Thursday, July 29, 1999
Rondo has exhibited before in Carmel and in Hawaii, but this is the first time that he will pack all 30 years of his art into his own one-man show. "Travels Inside and Out," opening this Friday in the Henry Gill Gallery at the Pacific Grove Art Center, coincides with the gallery''s own celebration of 30 years'' service to the community.
Much of the work in this exhibit was created in the past decade, and it illustrates the very wide range of Rondo''s artistic output, including examples of his work in black-and-white lino and mono, print work, woodcuts, acrylic and watercolor landscapes and seascapes and elemental abstract pieces.
Rondo himself is a ball of energy, and this is reflected in his art. His energy has taken him to Hawaii, Fiji, Moorea, Bora Bora, Tahiti, the Cook Islands, Java, Bali and Costa Rica. Many of the pieces displayed in this exhibit feature scenes from his world travels.
Rondo''s art is warm and alive. It embraces the viewer with vivid and luminous colors. Beautiful, eye-popping watercolors and acrylics capture the radiance and gentleness of faraway peoples and their lands. Rondo also appreciates local beauty, finding inspiration in the landscapes of Big Sur and hay bales of Carmel Valley. "I feel connected to the earth and humanity around me," says Rondo. "I praise the beauty and respect the fragility of the planet."
Some of Rondo''s flower paintings will remind viewers of Georgia O''Keefe, although they are stronger in color, with a less delicate quality. Rondo''s floralscapes jump right at you. They have a deep, shimmering quality to them. Rondo''s images of island life and people harken back to the work of French painter Paul Gauguin.
Rondo says he loves the works of French Impressionists Pissaro, Renoir, and Degas. He himself is an Impressionist, but he also works in non-objective, surrealist and abstract styles. The colorful, non-objective and abstract creations in this exhibit come from his early childhood.
"If I was uninterested in class I would put my head down on my desk," he says. "When I closed my eyes I would see strange shapes and colors." (Score one for the kid who doesn''t pay attention in class!) One of his creations inspired by his youthful experiences, "Campfire Abstract," is rich with strong dark reds, oranges, yellows and blues. The base element of fire is suggested by the use of these primary colors.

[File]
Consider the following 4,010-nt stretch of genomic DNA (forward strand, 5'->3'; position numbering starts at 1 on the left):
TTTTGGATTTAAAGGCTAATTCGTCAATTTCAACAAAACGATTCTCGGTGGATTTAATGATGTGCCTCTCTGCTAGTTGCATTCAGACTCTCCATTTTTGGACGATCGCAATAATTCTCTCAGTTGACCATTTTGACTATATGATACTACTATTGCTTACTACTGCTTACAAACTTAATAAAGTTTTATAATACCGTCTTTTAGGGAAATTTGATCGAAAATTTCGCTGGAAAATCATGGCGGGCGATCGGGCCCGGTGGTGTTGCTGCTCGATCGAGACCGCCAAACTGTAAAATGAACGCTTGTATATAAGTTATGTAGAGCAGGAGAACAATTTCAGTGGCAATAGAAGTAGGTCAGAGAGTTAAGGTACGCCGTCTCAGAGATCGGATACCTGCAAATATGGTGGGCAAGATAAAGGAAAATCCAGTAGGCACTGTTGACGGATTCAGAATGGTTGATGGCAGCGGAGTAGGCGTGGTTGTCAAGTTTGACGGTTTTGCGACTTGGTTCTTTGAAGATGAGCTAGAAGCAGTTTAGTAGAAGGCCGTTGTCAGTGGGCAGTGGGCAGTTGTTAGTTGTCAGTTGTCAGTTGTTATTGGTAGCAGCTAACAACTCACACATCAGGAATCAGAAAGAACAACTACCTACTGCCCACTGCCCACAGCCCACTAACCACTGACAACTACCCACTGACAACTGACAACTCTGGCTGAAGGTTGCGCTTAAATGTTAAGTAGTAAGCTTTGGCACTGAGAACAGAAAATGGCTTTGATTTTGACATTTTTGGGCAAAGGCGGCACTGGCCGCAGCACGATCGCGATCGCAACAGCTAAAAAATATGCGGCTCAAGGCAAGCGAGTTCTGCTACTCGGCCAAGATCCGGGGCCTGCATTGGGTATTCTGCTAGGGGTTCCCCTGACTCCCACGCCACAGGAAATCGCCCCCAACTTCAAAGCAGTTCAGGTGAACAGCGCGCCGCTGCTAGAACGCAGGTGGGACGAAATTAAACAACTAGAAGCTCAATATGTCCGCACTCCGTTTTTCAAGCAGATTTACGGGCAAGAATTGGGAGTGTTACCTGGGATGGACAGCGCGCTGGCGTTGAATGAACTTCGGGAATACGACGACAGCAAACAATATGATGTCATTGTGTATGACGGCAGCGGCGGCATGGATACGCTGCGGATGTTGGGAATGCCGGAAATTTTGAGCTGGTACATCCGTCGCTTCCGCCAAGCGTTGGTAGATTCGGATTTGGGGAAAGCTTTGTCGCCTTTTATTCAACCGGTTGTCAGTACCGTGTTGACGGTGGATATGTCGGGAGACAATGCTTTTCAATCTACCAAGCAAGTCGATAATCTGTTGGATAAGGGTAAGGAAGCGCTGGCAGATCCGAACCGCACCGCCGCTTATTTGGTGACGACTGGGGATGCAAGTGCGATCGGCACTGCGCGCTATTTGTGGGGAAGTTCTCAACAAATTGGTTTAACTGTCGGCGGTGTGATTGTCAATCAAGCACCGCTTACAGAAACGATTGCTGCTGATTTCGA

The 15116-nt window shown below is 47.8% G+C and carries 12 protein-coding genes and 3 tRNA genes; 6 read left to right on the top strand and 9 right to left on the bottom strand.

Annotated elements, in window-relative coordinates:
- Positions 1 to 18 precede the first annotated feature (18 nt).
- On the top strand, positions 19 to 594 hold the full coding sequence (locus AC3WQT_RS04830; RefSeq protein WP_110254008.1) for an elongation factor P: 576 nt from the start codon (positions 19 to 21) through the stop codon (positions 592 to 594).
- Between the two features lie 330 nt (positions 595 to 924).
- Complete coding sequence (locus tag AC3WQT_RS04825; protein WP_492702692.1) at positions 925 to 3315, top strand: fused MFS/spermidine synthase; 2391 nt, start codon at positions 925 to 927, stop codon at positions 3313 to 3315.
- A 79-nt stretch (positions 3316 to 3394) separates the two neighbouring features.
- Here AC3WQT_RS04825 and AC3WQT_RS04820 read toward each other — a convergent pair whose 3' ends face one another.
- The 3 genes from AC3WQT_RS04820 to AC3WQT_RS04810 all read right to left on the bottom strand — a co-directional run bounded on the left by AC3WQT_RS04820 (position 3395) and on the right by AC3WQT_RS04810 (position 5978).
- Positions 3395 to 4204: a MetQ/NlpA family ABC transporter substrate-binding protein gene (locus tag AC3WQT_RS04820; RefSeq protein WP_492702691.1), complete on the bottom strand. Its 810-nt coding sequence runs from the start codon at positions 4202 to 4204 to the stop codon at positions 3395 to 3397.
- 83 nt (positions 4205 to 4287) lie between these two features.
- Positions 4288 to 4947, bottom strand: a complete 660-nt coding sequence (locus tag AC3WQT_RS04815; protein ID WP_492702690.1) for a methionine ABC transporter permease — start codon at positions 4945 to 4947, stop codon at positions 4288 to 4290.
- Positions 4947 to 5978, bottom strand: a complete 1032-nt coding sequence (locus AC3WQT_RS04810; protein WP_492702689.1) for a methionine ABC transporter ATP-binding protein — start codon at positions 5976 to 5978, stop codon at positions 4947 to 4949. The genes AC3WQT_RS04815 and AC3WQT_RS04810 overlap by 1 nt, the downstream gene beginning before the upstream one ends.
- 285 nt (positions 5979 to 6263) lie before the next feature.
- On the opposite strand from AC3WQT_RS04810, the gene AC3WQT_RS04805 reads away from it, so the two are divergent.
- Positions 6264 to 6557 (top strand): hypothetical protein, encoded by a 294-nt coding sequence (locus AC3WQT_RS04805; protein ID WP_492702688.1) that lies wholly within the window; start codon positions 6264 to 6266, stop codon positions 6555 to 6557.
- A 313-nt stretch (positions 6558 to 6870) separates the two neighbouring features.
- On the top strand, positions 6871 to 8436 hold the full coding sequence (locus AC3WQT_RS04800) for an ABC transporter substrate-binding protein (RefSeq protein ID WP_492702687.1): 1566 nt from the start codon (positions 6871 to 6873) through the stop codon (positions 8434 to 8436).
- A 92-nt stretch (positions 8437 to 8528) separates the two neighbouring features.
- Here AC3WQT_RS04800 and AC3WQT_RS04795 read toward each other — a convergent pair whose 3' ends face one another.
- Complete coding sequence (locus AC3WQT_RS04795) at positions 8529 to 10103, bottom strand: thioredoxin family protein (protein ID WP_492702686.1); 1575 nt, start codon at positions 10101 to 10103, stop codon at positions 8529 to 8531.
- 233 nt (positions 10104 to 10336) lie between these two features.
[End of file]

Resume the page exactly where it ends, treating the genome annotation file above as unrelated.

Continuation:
Since moving to Carmel in 1968, Rondo has studied art at several local colleges and the Monterey Museum of Art. But his most influential teacher, he says, was 19th-century French Impressionist Claude Monet. For several weeks in 1981, Rondo had colorful dreams of Monet painting with him and giving him instruction. Rondo says those dreams ended his black-and-white print work and set him on the path to color and light.
Rondo has a studio in the Pacific Grove Art Center, where he taught art for four years. He has also taught at the Lyceum in Monterey since 1978. Sitting in his small and fully art-packed studio, Rondo explains the double-edged sword of being an instructor in art and an artist.
"There''s a belief that those who can''t do, teach," he says. "This is totally ridiculous. Some of the greatest minds were teachers."
To keep himself motivated and inspired he plans to keep traveling. He also wants to exhibit his photography, which is as striking as his paintings. Music is another passion; his already overwhelmed studio contains an impressive collection of CDs, from Leonard Bernstein to Basia. "I would like to compose, when I get the time," says Rondo, "I would like to keep expanding and growing and evolving--getting stuff from the outside and keeping alive what is inside. I want to keep surfing on the waves of creativity."
He continues, laughing, "How Californian can one get! You would never hear that from an artist in New York."
Dante Rondo''s work is part of the 30th Anniversary Show at the Pacific Grove Art Center, 568 Lighthouse Ave., Pacific Grove. 375-2208